Avocado is a very healthy keto vegetable. It contains a high amount of healthy fats and a few net carbs.
Avocado is a great way to reach your fat macro while adding fiber to your keto diet.
It is also a great dairy-free option to great keto vegan recipes like keto chocolate avocado mousse.
One cup of pureed avocado contains only 5 grams of net carbs. The size of avocado varies from their origin.
New Zealand avocados are smaller, about ½ cup, while Florida and California avocados are about 1 cup of pureed avocado (230 grams or 8 oz). The data below shows the nutriments for 1 cup of pureed avocado. You will get:
On a low-carb keto diet, you count net carbs, calculated as total carbs takeaway fiber and sugar alcohols, which means that 1 cup of avocado brings you only 5 grams of net carbs.
The whole keto avocado cookies recipe contains ½ cup of pureed avocado or 2.5 grams of net carbs from the avocado.
Baked avocado has less flavor than fresh avocado but a more intense creamy, buttery texture that makes avocado perfect to replace butter in baking.
It makes delicious keto desserts like chocolate avocado brownies, chocolate avocado muffins, or these gluten-free chocolate avocado cookies.
That is the recipe you want if you can’t choose between a brownie or a cookie. These chocolate avocado cookies are the most delicious fudgy keto chocolate cookie EVER!
It has a slight avocado taste that you can easily cover by adding few extra drops of liquid stevia – see recipe notes.
For a moist and sticky cookie dough, I recommend using a bowl of warm water.
First of all, dip your scoop into the warm water bath. Then, sample out the cookie dough. This will prevent the dough from sticking to the scoop.
Another option is to use two silicone spoons. This makes the process even easier.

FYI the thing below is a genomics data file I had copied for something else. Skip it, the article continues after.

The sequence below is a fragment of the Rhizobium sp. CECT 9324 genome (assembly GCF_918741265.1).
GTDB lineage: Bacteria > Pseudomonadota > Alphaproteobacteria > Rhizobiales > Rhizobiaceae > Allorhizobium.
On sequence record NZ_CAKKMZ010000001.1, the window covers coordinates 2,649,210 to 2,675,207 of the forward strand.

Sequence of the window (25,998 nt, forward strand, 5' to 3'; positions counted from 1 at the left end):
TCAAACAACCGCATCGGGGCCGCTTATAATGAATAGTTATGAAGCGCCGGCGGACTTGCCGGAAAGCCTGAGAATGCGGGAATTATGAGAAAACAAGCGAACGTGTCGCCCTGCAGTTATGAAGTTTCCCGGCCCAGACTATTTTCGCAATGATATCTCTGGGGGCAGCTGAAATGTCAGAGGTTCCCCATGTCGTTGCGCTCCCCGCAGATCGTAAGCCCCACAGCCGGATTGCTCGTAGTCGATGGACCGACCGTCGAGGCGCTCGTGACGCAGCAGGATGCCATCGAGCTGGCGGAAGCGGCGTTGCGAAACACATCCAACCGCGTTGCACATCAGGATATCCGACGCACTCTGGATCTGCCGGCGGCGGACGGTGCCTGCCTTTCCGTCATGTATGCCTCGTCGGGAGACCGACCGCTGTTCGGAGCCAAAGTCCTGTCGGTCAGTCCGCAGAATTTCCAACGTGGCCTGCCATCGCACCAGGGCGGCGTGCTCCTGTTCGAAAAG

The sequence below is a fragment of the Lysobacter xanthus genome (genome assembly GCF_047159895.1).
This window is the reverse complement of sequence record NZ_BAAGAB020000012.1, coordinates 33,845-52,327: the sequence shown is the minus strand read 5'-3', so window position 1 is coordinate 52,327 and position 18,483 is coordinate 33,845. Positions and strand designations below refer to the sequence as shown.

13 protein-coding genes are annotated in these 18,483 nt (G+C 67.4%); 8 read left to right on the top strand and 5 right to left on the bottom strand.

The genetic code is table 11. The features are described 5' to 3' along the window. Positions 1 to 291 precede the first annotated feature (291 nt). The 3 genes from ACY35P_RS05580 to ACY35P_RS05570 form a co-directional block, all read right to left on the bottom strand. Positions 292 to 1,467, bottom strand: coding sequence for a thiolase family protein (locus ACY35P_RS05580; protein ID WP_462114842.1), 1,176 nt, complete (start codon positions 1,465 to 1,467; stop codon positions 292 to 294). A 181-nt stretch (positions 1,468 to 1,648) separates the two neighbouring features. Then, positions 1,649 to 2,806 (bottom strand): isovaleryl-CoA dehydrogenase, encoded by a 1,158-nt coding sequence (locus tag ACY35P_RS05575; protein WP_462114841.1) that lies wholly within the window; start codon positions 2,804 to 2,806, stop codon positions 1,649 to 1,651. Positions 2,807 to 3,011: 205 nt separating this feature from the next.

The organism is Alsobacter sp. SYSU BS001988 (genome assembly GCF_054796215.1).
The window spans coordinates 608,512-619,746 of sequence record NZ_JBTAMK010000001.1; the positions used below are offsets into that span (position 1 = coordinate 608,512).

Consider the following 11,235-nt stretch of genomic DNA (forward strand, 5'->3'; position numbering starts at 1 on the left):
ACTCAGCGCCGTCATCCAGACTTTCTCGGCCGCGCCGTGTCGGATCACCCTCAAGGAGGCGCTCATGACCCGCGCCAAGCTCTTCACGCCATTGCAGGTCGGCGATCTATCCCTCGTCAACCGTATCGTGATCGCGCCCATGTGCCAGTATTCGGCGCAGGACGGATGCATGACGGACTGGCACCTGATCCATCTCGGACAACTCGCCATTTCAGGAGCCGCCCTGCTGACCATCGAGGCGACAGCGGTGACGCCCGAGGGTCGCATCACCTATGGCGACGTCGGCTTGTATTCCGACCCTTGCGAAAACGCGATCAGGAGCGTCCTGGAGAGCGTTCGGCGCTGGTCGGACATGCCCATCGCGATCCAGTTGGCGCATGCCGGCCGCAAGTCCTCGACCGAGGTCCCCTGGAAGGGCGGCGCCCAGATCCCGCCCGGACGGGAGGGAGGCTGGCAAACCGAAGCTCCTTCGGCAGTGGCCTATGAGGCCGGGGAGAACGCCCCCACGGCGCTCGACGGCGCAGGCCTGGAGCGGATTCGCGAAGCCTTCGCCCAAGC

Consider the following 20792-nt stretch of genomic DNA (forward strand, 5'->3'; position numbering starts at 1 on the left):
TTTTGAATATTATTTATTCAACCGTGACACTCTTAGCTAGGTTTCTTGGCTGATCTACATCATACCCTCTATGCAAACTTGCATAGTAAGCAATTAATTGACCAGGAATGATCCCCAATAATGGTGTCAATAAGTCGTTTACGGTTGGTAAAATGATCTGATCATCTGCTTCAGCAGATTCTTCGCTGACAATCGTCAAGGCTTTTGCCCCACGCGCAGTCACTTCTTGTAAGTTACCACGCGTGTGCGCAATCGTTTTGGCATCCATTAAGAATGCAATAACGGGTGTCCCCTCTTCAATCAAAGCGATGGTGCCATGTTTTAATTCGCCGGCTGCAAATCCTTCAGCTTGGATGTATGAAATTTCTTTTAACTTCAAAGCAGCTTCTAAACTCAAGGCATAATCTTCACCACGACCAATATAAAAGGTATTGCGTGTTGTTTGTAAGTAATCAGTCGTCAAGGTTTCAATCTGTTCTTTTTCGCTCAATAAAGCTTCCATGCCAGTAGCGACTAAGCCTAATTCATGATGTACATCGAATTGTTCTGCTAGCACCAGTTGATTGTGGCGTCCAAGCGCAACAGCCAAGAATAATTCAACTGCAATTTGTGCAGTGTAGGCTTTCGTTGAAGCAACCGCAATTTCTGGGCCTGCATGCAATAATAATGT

Dip the silicone spoons into hot water, use one of the spoons to push out the batter from one spoon to the cookie tray.
Flatten the cookie surface with the back of the silicone spoon to create beautiful cookies.
Avocado is an amazing addition to any keto recipe, to add a fudgy texture and avoid dairy. You may also want to try this combo in the recipe below:
The recipes, instructions, and articles on this website should not be taken or used as medical advice. You must consult with your doctor before starting on a keto or low-carb diet. The nutritional data provided on Sweetashoney is to be used as indicative only. The nutrition data is calculated using WP Recipe Maker. Net Carbs is calculated by removing the fiber and some sugar alcohols from the total Carbohydrates. As an example, a recipe with 10 grams of Carbs per 100 grams that contains 3 grams of erythritol and 5 grams of fiber will have a net carbs content of 2 grams. Some sugar alcohols are excluded because they are not metabolized. You should always calculate the nutritional data yourself instead of relying on Sweetashoney's data. Sweetashoney and its recipes and articles are not intended to cure, prevent, diagnose, or treat any disease. Sweetashoney cannot be liable for adverse reactions or any other outcome resulting from the use of recipes or advice found on the Website.